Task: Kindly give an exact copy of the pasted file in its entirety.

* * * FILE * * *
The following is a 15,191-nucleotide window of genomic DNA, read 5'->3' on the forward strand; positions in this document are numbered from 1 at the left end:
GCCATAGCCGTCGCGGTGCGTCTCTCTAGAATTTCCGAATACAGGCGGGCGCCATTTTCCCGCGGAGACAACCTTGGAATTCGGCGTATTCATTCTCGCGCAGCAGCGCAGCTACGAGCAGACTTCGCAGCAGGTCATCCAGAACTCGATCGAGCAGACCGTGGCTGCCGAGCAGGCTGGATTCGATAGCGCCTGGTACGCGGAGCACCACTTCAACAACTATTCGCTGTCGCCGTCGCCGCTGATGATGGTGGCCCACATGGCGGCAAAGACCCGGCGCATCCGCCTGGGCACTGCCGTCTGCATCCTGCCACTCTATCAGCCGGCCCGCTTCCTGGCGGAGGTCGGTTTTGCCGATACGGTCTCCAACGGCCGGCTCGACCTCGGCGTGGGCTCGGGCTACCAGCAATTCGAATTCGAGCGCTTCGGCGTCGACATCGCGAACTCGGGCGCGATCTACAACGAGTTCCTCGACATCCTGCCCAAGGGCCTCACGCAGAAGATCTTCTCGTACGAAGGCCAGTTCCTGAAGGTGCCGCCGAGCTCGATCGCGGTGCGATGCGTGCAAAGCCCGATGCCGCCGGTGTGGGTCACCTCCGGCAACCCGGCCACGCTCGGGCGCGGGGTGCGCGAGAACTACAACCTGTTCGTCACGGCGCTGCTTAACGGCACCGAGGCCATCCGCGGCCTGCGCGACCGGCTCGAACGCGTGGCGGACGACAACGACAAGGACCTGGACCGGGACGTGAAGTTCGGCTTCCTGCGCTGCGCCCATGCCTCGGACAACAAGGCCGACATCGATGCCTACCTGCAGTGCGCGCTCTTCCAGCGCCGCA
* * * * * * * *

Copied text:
The following is a 15,191-nucleotide window of genomic DNA, read 5'->3' on the forward strand; positions in this document are numbered from 1 at the left end:
GCCATAGCCGTCGCGGTGCGTCTCTCTAGAATTTCCGAATACAGGCGGGCGCCATTTTCCCGCGGAGACAACCTTGGAATTCGGCGTATTCATTCTCGCGCAGCAGCGCAGCTACGAGCAGACTTCGCAGCAGGTCATCCAGAACTCGATCGAGCAGACCGTGGCTGCCGAGCAGGCTGGATTCGATAGCGCCTGGTACGCGGAGCACCACTTCAACAACTATTCGCTGTCGCCGTCGCCGCTGATGATGGTGGCCCACATGGCGGCAAAGACCCGGCGCATCCGCCTGGGCACTGCCGTCTGCATCCTGCCACTCTATCAGCCGGCCCGCTTCCTGGCGGAGGTCGGTTTTGCCGATACGGTCTCCAACGGCCGGCTCGACCTCGGCGTGGGCTCGGGCTACCAGCAATTCGAATTCGAGCGCTTCGGCGTCGACATCGCGAACTCGGGCGCGATCTACAACGAGTTCCTCGACATCCTGCCCAAGGGCCTCACGCAGAAGATCTTCTCGTACGAAGGCCAGTTCCTGAAGGTGCCGCCGAGCTCGATCGCGGTGCGATGCGTGCAAAGCCCGATGCCGCCGGTGTGGGTCACCTCCGGCAACCCGGCCACGCTCGGGCGCGGGGTGCGCGAGAACTACAACCTGTTCGTCACGGCGCTGCTTAACGGCACCGAGGCCATCCGCGGCCTGCGCGACCGGCTCGAACGCGTGGCGGACGACAACGACAAGGACCTGGACCGGGACGTGAAGTTCGGCTTCCTGCGCTGCGCCCATGCCTCGGACAACAAGGCCGACATCGATGCCTACCTGCAGTGCGCGCTCTTCCAGCGCCGCA